The United States is sending a team of about 90 US marines and sailors to the Philippines as part of a first wave of promised US military assistance for a major relief efforts after a devastating typhoon killed at least 10,000 people.
Defense secretary Chuck Hagel at the weekend ordered the US military’s Pacific Command to assist with search and rescue operations and provide air support in the wake of super typhoon Haiyan, one of the most powerful storms ever recorded.
The team of US forces from the 3rd Marine Expeditionary Brigade left for the Philippines from a US base in Okinawa, Japan, aboard two KC-130J Hercules transport aircraft, the marines said in a statement.
Two Florida-based Navy P-3 Orion surveillance aircraft, which had been on a six month rotation to Misawa, Japan, have been prepositioned in the Philippines to assist with search and rescue operations, the Marines said.
The typhoon is estimated to have killed at least 10,000 people in the central Philippines. Most of the deaths appear to have been caused by surging sea water strewn with debris that many said resembled a tsunami, leveling houses and drowning its victims
In what appeared a mini replay of Japanese Psunamis that devastated Japan about three years ago, Hundreds of people are feared dead after Typhoon Haiyan swept through Philippines on Friday.
Among the worst hit areas were the eastern island of Leyte and the coastal city of Tacloban, which saw buildings flattened in a storm surge.
First reports said 100 bodies had been found there but the Red Cross later estimated a figure of more than 1,000, with 200 more deaths in Samar province.
Hundreds of thousands of people are reported displaced from their homes.
President Benigno Aquino said he feared there would be “substantially more casualties”.
Defense Secretary Voltaire Jasmine said: “All systems are down. There is no power, no water, nothing. People are desperate. They’re looting.”
Typhoon Haiyan – one of the most powerful storms on record to make landfall – is now bearing down on Vietnam, where tens of thousands are being evacuated.
The BBC Weather Centre says the typhoon is expected to make landfall south of Hanoi on Monday afternoon local time (between 03:00 and 09:00 GMT), although it will have decreased markedly in strength.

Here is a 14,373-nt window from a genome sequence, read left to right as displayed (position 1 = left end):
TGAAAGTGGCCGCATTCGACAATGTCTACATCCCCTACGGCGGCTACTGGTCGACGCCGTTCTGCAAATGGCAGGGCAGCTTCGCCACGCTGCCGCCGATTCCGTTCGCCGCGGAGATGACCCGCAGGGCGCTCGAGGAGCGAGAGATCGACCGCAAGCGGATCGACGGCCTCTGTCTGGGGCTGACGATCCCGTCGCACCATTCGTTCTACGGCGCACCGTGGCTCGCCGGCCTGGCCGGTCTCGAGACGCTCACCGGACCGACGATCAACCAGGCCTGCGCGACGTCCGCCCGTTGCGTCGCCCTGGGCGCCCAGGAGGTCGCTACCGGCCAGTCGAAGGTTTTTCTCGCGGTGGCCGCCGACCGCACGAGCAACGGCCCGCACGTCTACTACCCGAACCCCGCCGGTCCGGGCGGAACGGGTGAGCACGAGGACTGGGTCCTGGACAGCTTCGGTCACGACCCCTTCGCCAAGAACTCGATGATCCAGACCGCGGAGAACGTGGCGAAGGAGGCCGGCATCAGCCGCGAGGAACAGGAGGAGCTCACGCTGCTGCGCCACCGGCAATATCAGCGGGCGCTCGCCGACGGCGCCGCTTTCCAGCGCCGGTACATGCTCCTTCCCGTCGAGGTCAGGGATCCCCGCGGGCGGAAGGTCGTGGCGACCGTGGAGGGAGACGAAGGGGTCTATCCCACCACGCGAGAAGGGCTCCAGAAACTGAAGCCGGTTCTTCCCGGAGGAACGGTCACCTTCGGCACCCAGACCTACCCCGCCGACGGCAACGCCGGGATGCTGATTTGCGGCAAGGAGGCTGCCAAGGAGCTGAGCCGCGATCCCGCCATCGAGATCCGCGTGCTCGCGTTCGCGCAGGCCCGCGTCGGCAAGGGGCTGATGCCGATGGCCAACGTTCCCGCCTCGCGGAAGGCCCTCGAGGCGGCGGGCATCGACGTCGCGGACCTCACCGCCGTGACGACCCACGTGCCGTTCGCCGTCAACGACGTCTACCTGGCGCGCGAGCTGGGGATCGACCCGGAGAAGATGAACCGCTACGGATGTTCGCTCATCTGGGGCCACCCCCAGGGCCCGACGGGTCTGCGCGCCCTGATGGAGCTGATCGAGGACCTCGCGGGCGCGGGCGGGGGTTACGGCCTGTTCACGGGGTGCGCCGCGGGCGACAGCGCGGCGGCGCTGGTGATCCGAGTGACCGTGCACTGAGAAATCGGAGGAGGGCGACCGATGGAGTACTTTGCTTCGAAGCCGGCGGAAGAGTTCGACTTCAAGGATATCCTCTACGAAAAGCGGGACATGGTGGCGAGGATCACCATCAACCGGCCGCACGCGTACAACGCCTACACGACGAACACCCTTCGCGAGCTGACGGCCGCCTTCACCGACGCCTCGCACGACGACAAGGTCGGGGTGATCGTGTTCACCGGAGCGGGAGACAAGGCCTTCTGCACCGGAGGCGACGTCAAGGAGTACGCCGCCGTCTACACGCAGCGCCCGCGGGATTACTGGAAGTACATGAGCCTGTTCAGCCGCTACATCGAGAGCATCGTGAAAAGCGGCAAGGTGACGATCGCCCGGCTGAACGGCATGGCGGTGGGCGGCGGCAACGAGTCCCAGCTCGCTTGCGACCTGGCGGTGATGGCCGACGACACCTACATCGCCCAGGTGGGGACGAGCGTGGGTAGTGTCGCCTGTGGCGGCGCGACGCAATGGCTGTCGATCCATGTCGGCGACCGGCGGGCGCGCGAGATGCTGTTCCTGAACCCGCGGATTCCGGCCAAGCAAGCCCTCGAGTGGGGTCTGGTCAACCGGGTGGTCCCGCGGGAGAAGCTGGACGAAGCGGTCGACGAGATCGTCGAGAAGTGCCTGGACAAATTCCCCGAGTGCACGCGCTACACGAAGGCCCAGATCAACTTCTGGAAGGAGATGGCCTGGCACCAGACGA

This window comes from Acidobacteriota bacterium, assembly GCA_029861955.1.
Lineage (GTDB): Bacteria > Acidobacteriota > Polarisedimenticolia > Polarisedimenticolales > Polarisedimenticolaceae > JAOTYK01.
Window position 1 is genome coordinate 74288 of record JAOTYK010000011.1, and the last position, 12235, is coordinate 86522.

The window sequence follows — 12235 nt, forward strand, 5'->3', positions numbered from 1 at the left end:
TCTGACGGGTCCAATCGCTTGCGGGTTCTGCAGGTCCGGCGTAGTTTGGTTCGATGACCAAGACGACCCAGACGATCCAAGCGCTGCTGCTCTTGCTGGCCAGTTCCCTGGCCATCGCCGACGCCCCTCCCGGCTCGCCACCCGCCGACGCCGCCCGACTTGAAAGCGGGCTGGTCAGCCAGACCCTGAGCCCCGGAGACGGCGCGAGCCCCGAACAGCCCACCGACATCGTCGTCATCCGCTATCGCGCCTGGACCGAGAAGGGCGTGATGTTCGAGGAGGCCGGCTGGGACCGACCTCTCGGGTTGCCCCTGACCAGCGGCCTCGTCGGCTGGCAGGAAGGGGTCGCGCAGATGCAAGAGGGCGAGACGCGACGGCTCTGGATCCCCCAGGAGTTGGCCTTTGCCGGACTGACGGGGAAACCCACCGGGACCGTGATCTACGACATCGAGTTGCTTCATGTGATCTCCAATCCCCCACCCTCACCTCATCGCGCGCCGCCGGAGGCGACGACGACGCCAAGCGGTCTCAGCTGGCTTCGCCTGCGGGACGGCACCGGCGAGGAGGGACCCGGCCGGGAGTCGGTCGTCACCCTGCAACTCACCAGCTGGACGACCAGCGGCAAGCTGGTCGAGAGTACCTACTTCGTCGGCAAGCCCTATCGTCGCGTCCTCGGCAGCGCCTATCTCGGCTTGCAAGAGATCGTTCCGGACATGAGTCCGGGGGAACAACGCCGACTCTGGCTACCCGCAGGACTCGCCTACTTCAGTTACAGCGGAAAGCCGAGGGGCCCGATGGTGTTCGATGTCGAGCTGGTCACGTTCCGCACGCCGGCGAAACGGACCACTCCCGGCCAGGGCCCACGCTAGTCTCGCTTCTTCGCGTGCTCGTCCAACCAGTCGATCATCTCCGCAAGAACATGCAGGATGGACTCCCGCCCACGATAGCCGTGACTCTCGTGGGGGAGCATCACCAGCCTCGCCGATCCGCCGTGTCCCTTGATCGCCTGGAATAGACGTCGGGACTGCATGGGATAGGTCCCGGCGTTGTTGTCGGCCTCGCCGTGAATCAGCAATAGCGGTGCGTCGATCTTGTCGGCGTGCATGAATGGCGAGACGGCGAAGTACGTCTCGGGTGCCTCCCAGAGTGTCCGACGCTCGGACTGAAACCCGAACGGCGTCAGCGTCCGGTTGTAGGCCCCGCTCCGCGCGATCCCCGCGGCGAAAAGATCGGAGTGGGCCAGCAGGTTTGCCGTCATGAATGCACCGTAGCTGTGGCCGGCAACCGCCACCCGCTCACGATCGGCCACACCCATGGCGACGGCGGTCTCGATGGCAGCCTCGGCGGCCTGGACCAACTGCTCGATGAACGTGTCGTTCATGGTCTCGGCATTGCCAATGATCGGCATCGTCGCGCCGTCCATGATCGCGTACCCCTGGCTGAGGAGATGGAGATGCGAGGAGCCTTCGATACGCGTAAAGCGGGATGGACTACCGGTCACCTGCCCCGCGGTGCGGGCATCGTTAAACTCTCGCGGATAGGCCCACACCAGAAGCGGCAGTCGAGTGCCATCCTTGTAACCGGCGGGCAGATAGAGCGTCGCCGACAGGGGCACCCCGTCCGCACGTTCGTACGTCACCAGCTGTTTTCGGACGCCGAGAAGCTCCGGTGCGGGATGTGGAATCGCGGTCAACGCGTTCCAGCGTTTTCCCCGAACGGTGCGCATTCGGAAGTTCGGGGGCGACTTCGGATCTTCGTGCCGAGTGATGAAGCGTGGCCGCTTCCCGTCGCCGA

The latest report from the Philippines’ Disaster Risk Reduction and Management Council confirmed 138 deaths as of 10:00 GMT on Saturday. It said almost 350,000 people had been reported displaced.
The Philippines’ Energy Secretary Jericho Petilla flew to Leyte by helicopter and viewed the devastated fishing town of Palo.
He said he believed “hundreds” of people had died just in that area.
Efren NagramaTacloban airport manager
Gwendolyn Pang, secretary general of the Philippine Red Cross, said it had received preliminary reports by Red Cross teams in Tacloban and Samar.
She told the BBC it was looking into estimates that as many as 1,000 people may have been killed in Tacloban.
“Our people, they saw a lot of bodies floating and we’re preparing for support, for management of remains,” she said.
The Red Cross also reported that 200 bodies had been seen in Samar province.
Video from Tacloban showed it engulfed by a storm surge.
One resident, Sandy Torotoro, told Associated Press he was swept away when his house was ripped from its moorings.
“When we were being swept by the water, many people were floating and raising their hands and yelling for help. But what can we do? We also needed to be helped,” he said.
Interior Secretary Mar Roxas said after landing in Tacloban: “The devastation is, I don’t have the words for it… It’s really horrific. It’s a great human tragedy.”
John Andrews, deputy head of the Civil Aviation Authority, said he had been told of more than 100 bodies around Tacloban airport, with at least 100 more people injured.
Airport manager Efren Nagrama said: “It was like a tsunami. We escaped through the windows and I held on to a pole for about an hour as rain, seawater and wind swept through the airport. Some of my staff survived by clinging to trees.”
Local TV journalists said they had seen 20 bodies in a church in Palo, 10km (six miles) south of Tacloban.
Sebastian Rhodes Stampa, head of a UN disaster assessment co-ordination team, said there was “destruction on a massive scale” in Tacloban.
“There are cars thrown like tumbleweed and the streets are strewn with debris. The last time I saw something of this scale was in the aftermath of the  Indian Ocean tsunami.”
Sources: BBC, TOI